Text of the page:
User-Generated Contests: A Guide to Success
ADOTAS EXCLUSIVE – Face it: consumers may have more control over marketing campaigns than you do. With the rise of social media and social networking over the past few years, a major shift has occurred in online marketing. Consumers have jumped into the driver’s seat, and Web 2.0 tools have allowed them to take their voices to a new level.
At the same time, the brand effectiveness of traditional online advertising continues to diminish as consumers pay less and less attention to banner ads. This is where social media marketing, and specifically user-generated contests, can play an important role in your company’s overall marketing strategy.
First off, let’s define a user-generated contest. This is a contest or promotion sponsored by a brand or publisher where consumers submit photos, videos, text, audio or mashups under the guidelines of a sponsor in the hopes of winning some type of a prize. Prizes may range from something major, like the opportunity to star in a user-generated commercial airing on national TV, to something smaller and community-specific, such as free CDs from a particular band. Contest winners are usually determined by popular vote, a select panel of judges or a combination of the two. And while contests themselves are not new marketing techniques, the evolution of social media coupled with high-bandwidth Internet connections has made it possible to turbo-charge these promotions and drive measurable results.
Before racing out to embark on a new interactive marketing campaign, however, there are some factors worth considering. The points I raise below will hopefully help you make informed decisions that will lead to exceeding your marketing goals:
Why user-generated contests work for marketers:
- They create a dialogue with consumers – Given the current online marketing landscape, it’s critical for savvy marketers to engage consumers in an open, two-way dialogue. By allowing consumers to contribute to marketing campaigns through photos, videos, text and user-voting, campaigns become personal. You can learn a lot about what resonates with your core consumers in a very short period of time based on what they share with you on the site, as well as what they send to friends and family as contest participants transform into viral evangelists for your brand.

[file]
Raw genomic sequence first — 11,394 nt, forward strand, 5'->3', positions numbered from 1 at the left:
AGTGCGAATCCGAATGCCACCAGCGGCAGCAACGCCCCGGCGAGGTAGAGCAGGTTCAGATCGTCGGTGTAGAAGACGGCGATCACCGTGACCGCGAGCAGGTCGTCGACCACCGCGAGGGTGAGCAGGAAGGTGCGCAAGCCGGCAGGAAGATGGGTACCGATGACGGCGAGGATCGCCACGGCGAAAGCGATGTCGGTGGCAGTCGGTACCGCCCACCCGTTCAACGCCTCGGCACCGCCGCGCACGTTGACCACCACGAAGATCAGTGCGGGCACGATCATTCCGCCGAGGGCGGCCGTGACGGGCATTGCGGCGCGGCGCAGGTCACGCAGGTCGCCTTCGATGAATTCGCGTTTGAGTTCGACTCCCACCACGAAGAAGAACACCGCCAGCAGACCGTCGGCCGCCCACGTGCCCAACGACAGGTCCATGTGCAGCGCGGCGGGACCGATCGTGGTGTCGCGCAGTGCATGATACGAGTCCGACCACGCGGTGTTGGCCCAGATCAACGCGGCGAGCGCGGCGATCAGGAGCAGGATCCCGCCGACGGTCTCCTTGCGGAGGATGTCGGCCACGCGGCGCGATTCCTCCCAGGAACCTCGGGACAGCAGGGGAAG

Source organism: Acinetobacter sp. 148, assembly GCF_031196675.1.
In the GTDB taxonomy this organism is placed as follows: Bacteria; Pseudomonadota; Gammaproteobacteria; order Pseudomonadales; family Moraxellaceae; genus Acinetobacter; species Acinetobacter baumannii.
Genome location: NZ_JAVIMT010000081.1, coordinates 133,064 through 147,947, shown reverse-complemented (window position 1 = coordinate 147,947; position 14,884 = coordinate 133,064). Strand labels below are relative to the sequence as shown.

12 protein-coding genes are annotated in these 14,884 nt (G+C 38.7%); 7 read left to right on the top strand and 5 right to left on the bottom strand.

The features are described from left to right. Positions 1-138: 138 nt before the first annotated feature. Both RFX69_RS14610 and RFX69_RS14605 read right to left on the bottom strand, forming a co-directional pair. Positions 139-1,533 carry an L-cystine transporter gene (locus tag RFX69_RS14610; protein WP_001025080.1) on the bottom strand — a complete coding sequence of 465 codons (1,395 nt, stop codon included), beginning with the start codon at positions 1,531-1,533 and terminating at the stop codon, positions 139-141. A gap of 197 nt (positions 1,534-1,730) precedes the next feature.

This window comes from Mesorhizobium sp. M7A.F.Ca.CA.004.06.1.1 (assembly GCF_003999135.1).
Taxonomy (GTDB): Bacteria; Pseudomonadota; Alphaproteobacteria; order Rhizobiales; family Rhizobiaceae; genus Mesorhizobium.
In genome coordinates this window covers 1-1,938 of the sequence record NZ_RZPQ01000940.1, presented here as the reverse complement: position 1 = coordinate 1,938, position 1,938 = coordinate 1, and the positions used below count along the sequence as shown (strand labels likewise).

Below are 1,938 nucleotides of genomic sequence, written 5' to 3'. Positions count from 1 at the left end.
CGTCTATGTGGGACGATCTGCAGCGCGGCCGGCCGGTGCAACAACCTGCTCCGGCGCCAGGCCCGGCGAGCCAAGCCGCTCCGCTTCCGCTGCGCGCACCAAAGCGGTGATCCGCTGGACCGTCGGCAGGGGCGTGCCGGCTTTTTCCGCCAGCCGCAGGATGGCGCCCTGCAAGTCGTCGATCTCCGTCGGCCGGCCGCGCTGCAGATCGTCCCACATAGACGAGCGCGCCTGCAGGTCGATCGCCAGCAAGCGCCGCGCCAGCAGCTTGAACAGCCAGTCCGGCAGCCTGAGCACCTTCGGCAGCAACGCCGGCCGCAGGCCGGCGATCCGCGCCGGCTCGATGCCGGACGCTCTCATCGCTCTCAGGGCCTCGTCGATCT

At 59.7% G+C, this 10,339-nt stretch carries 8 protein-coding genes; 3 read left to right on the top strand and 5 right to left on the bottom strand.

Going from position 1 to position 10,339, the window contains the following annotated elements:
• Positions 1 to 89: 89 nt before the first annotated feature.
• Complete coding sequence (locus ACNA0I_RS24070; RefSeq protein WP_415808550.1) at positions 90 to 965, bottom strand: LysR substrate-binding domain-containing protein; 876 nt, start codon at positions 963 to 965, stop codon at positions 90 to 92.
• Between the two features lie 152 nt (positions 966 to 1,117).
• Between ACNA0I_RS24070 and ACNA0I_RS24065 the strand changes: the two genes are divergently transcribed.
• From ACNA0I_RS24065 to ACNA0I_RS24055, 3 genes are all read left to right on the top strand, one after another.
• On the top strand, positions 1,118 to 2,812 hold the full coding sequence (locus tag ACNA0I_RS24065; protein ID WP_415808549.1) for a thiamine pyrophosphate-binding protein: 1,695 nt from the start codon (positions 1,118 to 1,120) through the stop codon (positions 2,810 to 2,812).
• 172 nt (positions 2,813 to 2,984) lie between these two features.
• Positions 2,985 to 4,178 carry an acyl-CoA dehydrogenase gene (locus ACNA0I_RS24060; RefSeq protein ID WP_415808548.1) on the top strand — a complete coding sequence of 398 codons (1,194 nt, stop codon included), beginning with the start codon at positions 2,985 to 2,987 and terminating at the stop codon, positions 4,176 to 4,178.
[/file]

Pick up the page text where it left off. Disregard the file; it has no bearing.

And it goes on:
- They virally spread your marketing message – Assuming your contest site is built well and with the right viral tools at the disposal of users (see the tips below), user-generated contests can be a great way to virally spread your marketing message. What is unique about contests is that entrants have an incentive to promote themselves in order to get the votes needed to win the contest. And as we’re learning, in a digital world with a lot of noise, consumers have a higher level of trust and interest in content referred by their friends. This provides brands with an amazing way to expose their message to a new audience of engaged consumers.
- They build community around your brand – Creating a contest microsite with built-in social networking features provides the landscape for your customers to talk about the promotion. What’s a contest microsite you might ask? It’s a stand-alone Web site or sub-section of your existing brand Web site that’s dedicated to the contest and fully customized to your look and feel. In addition to contest rules, guidelines, user entry forms and voting it should utilize key social features allowing visitors to share and interact with the contest entries and each other. Depending on the theme of your contest, this interactive conversation could be focused on your product or brand specifically or something with which you want your brand associated with.